Mr Lac drove us back but further along Dong Koi Street to the Hotel Continental and the Saigon Opera House. A 500 seat building, this was used by the Lower House Assembly from 1956 and became a theatre again in 1975.  Built in 1897, its style is influenced by the French Third Republic to replicate the façade of Petit Palais in Paris. Seen in the same photo is the Caravelle Hotel which opened Christmas Eve 1959. Built with features like bullet proof glass in the windows, state of the art air conditioning and its’ own private generator it became a communication hub during Vietnam War and the location where the Caravelle Manifesto was presented. In the 60’s this hotel was home to Australian & New Zealand Embassies and CBS, NBC and ABC. In 1964 a bomb exploded, fortunately while all the foreign journalists were out and there were no fatalities.

Also nearby is the Rex Hotel. During its’ construction in 1961 it was billeted to 400 US Army Soldiers who held a belated Thanksgiving dinner on the rooftop. Daily military press briefings hosted by the American military command, at the rooftop bar bought the Rex to fame and became a regular hangout for war correspondents and military officers during the Vietnam War.

Another building in French colonial style is the Ho Chi Minh City Hall. Built 1898-1908, the elegant building offers great photo opportunities as it is set in a spacious landscape garden. This is one of the oldest, biggest and most beautiful French styled buildings and a prominent city landmark.

Curious to know what the locals eat, wear and use daily, the answer is always at the local market. So Hanna took us to Ben Thanh Market, an exhilarating experience. Built in 1870 from a wet market created by street vendors, Ben Thanh is the oldest surviving market of this vibrant city. Ben Thanh is a cluster of busy stalls and narrow aisles where you can find everything from colourful scarves, lacquer ware, textiles and wooden souvenirs to authentic cuisine, nuts, coffee, spices and fruit vendors. In the morning trade is bustling and the market atmosphere is a real hustle.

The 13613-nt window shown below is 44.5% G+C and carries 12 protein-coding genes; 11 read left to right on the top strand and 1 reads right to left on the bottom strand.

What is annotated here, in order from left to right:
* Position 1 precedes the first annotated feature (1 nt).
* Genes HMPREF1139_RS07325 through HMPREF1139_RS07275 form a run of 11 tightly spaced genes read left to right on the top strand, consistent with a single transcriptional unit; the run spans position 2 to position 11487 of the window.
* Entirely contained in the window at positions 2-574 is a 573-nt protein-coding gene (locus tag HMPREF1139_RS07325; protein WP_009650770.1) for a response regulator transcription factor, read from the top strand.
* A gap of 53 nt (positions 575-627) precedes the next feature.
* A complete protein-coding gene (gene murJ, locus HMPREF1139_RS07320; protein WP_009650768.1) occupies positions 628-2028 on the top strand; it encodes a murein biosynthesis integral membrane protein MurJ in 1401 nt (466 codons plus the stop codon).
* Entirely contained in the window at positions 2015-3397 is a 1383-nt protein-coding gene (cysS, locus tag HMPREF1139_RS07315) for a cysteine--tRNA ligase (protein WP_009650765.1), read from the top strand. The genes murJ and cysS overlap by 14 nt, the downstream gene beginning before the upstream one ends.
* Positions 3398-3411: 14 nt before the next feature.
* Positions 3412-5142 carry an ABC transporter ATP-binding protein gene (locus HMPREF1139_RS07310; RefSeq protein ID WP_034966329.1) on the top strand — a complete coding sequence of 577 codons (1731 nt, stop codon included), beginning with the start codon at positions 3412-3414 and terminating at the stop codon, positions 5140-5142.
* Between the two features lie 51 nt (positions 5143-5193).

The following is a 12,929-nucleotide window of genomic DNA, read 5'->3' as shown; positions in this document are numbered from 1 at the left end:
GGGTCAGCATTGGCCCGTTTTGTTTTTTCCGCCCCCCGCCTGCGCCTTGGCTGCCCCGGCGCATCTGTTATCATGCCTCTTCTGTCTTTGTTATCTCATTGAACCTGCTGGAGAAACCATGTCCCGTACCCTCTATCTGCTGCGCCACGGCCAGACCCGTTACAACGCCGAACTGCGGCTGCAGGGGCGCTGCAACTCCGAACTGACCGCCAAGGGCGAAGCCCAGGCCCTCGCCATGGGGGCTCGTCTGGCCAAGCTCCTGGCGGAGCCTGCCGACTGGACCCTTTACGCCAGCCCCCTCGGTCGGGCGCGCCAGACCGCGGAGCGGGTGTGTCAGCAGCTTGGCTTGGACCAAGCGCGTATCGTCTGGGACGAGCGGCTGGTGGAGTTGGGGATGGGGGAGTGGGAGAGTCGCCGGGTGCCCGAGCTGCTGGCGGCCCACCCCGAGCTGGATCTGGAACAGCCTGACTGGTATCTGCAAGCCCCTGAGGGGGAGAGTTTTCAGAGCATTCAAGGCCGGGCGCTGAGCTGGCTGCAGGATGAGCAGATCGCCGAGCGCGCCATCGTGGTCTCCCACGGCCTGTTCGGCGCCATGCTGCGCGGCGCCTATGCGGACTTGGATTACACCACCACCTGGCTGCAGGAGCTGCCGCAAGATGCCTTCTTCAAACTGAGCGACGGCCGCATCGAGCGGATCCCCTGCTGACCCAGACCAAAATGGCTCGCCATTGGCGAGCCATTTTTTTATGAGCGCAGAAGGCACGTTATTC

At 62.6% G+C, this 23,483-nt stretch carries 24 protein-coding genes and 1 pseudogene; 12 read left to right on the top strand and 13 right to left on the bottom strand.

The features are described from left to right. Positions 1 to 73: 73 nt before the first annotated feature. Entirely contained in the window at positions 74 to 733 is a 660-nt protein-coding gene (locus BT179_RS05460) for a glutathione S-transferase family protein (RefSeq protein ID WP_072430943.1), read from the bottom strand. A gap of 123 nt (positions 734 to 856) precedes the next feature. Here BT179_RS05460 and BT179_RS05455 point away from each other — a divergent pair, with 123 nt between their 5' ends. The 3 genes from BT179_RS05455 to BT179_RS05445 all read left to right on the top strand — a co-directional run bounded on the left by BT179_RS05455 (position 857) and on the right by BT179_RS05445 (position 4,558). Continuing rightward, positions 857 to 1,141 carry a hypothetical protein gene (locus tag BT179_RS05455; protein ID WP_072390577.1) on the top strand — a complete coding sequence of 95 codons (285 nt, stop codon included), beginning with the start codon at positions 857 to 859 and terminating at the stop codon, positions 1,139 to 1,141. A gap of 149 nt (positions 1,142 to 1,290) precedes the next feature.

And now for some food. Vietnamese food is said to be some of the most delicious food in the world, but for me, who is not very adventurous with food, it is also very confronting. Here you’ll find eating stalls where you can get a taste of hawker style cuisine. The market is known for real Vietnamese food that is anything local from bubble tea, wok fried noodles and meat to seafood. All the food is freshly made to order or you can cool off with a cold drink.

It was fun watching all the locals eating lunch at Ben Thanh market, sitting side by side on their little plastic chairs at the tiled countertops as the food is being prepared and cooked directly in front of them. Large pots with noodles simmering, woks sizzling and gas bottles busy cooking some of the delicious local dishes where the smell increased the appetites of the locals.  The market is big and hard to navigate at times and surely best to avoid during the hottest part of the day, but as it’s well worth a look, a local guide is a bonus.